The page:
Are you always on the lookout for the next up-and-coming city escape? Do you live to tramp unfettered landscapes before the crowd descends? Over the next month we’ll bring you awe-inducing and unique locations to add to that ever-growing bucket list. Here’s five to start you off…
This so-called ‘Pearl of the South’ attracts travellers with its idyllic mix of French elegance and Caribbean spirit. Situated on Cuba’s most spectacular bay, Cienfuegos is a truly nautical city with a sprawling shipyard and a penchant for shrimp-fishing.
Some of Cuba’s prettiest buildings can be found on Punta Gorda, a thin stretch of land that slices out into the bay and contains a cache of eclectic early 20th Century palaces.
Like the city itself, the accommodation is understated, but Cubanacan Boutique La Union is central and close to the water. Its 11 junior suites are very reasonably priced and its quiet pool and Jacuzzi make it easy to unwind in the evenings.
For a little isolation and premium diving, Villa Guajimico is directly between Cienfuegos and Trinidad. Its air conditioned bungalows are scattered around a secluded cove with its own beach and harbour, so a mere stumble out of your bungalow will reveal remarkable snorkeling and diving locations.
Skeleton Coast, Namibia
Perhaps one of the harshest and most breathtaking areas on Earth, Namibia’s Skeleton Coast is aptly named. Shipwrecks scatter the land due to its dangerous mix of strong currents, treacherous fog and shifting underwater sandbanks.
Rock formations, such as the Ugab Formations, are astounding; there’s clay castles scattered at the Hoarusib Canyon and the magnificent dunes of Sussusvlei will defy belief. Parched river valleys allow for desert-adapted fauna such as elephant, giraffe and brown hyena.
The stark landscape is best viewed by air and there are a number of African heli-safari options available. Journeys By Design offer unforgettable ten-night safaris that stop off at some of Namibia’s finest luxury desert lodges. Along the way you will experience the extraordinary Epupa Falls, the relatively inaccessible Marienfluss Valley, the Himba of Kaokaland, the world’s largest dunes and the conservational brilliance of the NamibRand.
Ecuador’s economy is on a roll, but the colonial city of Cuenca is a place it seems time forgot. Nuns traverse steep cobbled streets and local craftspeople pedal their goods beneath soaring steeples.
At least three civilisations have left their mark on Cuenca – the Spaniards, the Inca and the Cañari, paving the way for a picturesque town immersed in cultural history. There are plenty of good museums here that’ll fill you in.
Nestled under the Andean peaks, Cuenca may be close to the equator, but its elevation keeps residents basking in eternal spring year-round.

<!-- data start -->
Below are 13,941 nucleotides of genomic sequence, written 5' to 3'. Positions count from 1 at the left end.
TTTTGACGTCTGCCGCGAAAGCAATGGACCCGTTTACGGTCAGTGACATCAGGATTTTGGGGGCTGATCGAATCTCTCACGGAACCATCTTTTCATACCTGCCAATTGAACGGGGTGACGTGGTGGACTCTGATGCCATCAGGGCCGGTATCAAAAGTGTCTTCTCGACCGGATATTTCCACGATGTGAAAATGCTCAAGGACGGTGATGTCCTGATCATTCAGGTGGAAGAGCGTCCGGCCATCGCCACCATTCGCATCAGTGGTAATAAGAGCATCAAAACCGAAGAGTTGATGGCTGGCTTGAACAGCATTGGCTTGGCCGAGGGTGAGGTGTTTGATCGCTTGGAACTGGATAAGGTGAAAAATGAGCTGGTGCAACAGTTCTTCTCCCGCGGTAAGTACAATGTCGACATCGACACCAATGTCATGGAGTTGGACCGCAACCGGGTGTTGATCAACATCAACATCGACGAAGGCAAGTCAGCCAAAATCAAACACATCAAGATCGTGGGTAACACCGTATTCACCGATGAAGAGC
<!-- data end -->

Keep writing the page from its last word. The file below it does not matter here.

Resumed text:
Die-hard soccer fans can rest their heads in the ultra-modern Hotel Zahir 360, a glass and steel structure with luxury suites that overlook the local stadium. For more traditional accommodation the Mansion Alcazar Boutique Hotel boasts colonial architecture and antique wood furnishings. Its peaceful jasmine garden also makes for a great place to kick back and enjoy an Ecuadorian cocktail.
Churchill, Manitoba feels like the edge of the earth. Just 500 miles from the Arctic Circle, it’s perfect for anyone who wants to experience the harsh beauty of Mother Nature, the arctic tundra and most importantly the polar bear. Wildlife enthusiasts flock here as they’re almost guaranteed to catch a glimpse of the elusive bear at some point.
Prime times to visit are July and August and then again during the peak polar bear viewing period of mid-October to November. At other times Churchill tends to be frozen and desolate, which has its own unique appeal.
Churchill Wild owns and operates fly-in polar bear eco-lodges and tours. Their Great Ice Bear Adventure is a seven-day arctic safari that includes an aerial tour, tundra trekking, gourmet meals and endless opportunities to spot polar bears, moose, caribou, seals and whales.
Great White Bear Tours do day trips that allow discerning travellers the flexibility to create their own adventure. They provide travel with expert guides in their luxurious custom-made Polar Rovers.
Europe’s oldest capital, Talinn, features an intoxicating mix of old-world Medieval charm and modern entrepreneurship – it actually holds the world record for start-ups per person. Despite a boom in 21st-century development, Tallinn remains loyal to the fairy-tale charm of its old town, which makes for a unique blend of ancient church steeples and soaring glass skyscrapers.
Its new maritime museum built in a century-old hangar is surprisingly entertaining and has enough exhibits to please everyone, while Roterman Quarter is a hip district featuring old industrial buildings that have been restored into a lively complex filled with eclectic restaurants and trendy stores.
The boutique Hotel St Petersbourg is the oldest hotel in Estonia, but don’t let its maturity put you off. It was recently spruced up by the British interior designer Andrew Martin, who restored the building to its former glory with luxe tapestries, crystal chandeliers and extravagant artworks. The suites are reasonably priced and the traditional Estonian breakfast is top-notch.